Austin election guide 2019: learn about what's on the ballot, where to vote and more

Early voting began Oct. 21. Election Day is Nov. 5.

Early voting began Oct. 21. Election Day is Nov. 5.

This election, both the city of Austin and Travis County ballots include referendums. Here is a guide to what's on the ballot, where to vote and more information.

Key dates:

First day of early voting: Oct. 21
Last day to apply for ballot by mail: Oct. 25
Last day of early voting in person: Nov. 1
Runoff election day: Dec. 14

Early voting polling locations: 

Registered voters in Travis County can cast their ballots at any polling location within the county during the early voting period. A full list of polling centers can be found here.



Citizen-led petitions


This November, although there are no candidate races on the ballot, Austin voters will see a pair of questions that have riled up city officials, citizen groups and a wide range of stakeholders.





Ballot explanations


Learn about what is on this year's ballot, including two propositions that landed on the Austin ballot thanks to citizen-led petitions and a Travis County referendum on whether to allocate hotel occupancy tax revenue for an expansion of the Travis County Expo Center.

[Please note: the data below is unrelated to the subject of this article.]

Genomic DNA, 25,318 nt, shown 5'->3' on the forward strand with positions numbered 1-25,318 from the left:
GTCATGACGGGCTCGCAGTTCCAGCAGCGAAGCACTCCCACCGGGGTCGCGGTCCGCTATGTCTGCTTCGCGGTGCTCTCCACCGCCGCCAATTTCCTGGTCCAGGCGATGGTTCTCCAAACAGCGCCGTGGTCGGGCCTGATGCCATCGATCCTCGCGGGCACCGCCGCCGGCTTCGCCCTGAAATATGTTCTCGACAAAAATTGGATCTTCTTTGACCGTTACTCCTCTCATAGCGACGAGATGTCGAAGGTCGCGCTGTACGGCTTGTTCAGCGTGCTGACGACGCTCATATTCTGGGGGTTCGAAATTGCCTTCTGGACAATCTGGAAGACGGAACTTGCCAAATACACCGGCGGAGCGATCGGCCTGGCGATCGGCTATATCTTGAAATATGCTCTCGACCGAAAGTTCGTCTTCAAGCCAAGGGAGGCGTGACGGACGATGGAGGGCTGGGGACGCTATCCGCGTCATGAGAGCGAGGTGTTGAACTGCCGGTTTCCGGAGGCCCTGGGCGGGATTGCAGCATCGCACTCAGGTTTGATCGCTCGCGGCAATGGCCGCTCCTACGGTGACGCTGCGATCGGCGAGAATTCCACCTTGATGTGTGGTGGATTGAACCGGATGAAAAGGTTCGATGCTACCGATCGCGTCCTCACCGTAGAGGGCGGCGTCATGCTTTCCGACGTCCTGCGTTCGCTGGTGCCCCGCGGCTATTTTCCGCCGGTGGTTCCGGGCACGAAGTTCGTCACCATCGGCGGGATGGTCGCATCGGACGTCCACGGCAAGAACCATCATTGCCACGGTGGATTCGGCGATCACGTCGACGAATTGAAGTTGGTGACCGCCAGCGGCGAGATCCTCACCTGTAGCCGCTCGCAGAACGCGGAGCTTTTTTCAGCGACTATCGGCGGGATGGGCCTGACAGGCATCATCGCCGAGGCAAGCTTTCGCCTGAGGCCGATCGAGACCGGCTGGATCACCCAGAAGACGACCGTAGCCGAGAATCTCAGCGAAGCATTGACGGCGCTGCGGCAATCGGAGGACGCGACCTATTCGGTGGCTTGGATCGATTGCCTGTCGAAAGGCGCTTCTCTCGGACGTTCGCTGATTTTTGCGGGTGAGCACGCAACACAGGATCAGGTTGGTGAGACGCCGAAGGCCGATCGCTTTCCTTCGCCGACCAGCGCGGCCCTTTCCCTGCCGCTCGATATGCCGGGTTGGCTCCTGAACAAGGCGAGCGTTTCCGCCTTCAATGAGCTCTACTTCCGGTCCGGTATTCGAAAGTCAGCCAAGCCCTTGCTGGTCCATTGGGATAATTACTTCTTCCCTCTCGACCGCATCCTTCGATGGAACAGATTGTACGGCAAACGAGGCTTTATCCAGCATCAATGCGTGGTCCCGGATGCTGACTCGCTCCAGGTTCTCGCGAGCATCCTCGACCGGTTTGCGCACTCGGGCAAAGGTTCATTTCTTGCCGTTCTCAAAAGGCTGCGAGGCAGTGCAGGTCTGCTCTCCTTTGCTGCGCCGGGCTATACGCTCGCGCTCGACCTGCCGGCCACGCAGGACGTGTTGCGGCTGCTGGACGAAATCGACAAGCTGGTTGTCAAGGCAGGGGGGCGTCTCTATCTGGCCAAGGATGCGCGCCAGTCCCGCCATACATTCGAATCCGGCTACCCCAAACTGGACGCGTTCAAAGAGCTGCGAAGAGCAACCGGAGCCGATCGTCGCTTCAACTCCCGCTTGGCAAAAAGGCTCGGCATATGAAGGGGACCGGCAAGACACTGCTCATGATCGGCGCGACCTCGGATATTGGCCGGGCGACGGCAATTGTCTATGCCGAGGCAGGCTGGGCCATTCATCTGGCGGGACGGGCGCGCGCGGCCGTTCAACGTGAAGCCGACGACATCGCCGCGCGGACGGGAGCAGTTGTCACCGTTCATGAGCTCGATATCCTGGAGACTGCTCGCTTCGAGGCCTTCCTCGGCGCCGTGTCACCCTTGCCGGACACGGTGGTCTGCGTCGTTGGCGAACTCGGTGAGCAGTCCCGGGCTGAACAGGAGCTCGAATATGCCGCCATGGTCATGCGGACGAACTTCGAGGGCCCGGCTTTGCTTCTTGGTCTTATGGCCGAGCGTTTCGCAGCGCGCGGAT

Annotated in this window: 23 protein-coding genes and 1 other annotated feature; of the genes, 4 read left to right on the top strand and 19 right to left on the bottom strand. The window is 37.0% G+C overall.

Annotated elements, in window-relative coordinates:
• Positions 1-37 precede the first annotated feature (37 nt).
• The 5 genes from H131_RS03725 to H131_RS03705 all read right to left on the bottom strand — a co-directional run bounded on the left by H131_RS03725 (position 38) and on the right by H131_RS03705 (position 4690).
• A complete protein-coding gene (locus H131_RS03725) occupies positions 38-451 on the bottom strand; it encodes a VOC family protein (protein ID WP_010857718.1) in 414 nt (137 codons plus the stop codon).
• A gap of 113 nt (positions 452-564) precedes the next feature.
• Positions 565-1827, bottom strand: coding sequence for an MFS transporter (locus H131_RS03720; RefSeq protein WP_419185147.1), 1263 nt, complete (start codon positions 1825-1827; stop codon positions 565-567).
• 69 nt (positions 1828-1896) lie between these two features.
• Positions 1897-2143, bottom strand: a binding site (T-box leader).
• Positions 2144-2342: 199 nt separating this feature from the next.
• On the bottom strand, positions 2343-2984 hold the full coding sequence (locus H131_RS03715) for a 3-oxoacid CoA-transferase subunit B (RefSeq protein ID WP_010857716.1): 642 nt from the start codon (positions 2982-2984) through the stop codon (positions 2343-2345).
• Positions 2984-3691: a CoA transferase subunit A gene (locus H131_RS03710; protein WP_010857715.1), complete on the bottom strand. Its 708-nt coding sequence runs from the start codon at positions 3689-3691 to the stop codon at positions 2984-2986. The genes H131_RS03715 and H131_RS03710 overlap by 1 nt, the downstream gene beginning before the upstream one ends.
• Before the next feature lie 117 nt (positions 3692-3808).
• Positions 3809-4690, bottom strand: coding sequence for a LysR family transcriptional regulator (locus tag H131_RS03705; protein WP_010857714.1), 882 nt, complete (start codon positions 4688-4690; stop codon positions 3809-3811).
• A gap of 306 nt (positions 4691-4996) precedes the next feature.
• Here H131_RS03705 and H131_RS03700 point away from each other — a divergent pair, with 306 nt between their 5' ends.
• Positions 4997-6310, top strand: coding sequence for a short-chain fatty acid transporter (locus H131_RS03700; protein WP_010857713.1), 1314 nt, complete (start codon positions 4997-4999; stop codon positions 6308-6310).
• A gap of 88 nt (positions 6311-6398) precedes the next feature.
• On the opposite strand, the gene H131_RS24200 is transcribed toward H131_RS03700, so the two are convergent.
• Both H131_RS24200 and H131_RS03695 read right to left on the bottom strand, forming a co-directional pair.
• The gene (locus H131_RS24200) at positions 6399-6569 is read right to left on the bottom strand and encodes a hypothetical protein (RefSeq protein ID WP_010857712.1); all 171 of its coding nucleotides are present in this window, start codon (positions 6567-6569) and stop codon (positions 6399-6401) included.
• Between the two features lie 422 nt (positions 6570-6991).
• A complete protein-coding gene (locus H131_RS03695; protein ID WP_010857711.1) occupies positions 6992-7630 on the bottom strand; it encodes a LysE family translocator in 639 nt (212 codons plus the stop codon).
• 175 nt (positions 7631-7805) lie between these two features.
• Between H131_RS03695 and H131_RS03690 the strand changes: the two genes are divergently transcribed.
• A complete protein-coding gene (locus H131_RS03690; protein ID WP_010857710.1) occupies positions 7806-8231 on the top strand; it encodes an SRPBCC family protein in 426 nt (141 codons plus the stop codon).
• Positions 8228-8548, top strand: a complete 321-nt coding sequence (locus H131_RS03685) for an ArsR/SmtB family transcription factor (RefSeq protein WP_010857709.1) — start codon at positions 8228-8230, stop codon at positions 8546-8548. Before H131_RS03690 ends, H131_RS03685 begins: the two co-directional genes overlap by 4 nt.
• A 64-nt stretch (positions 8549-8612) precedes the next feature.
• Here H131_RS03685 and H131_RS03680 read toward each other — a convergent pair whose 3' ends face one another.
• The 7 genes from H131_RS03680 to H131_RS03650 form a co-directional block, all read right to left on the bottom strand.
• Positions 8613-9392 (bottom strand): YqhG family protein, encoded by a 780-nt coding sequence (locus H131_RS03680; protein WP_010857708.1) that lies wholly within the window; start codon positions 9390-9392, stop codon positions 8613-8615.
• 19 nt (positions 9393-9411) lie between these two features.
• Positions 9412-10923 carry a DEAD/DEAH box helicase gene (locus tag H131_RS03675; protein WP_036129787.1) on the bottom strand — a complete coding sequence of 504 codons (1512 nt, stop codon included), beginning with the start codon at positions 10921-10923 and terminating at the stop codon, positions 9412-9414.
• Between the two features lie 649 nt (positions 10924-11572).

New voting machines


Travis County commissioners approved purchasing a new $8.16 million voting system in August 2018. This election is the first time it will be in use.





Early voting turnout


The first day of early voting resulted in low turnout: 0.38% of registered voters in Travis County cast their ballot.





How are local elections paid for?


Elections are paid for by the county, which is then reimbursed by local governments for their respective portion of the costs.






The end of mobile voting


A new state law took effect Sept. 1, which prohibits the use of mobile voting. In past elections, Travis County has relied on mobile voting locations to serve rural and senior populations.


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By Emma Freer

Emma Freer began covering Central Austin for Community Impact Newspaper in 2017. Her beat includes the Travis County Commissioners Court and local business news. She graduated from Columbia Journalism School in 2017.


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